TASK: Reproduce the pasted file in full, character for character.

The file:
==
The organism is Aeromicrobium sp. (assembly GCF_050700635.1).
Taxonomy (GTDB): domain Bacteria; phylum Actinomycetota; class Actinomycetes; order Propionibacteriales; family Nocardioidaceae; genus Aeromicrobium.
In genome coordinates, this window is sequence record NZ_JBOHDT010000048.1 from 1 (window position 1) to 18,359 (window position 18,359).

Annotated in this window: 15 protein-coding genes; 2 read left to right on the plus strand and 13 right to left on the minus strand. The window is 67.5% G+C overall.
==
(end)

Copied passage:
The organism is Aeromicrobium sp. (assembly GCF_050700635.1).
Taxonomy (GTDB): domain Bacteria; phylum Actinomycetota; class Actinomycetes; order Propionibacteriales; family Nocardioidaceae; genus Aeromicrobium.
In genome coordinates, this window is sequence record NZ_JBOHDT010000048.1 from 1 (window position 1) to 18,359 (window position 18,359).

Annotated in this window: 15 protein-coding genes; 2 read left to right on the plus strand and 13 right to left on the minus strand. The window is 67.5% G+C overall.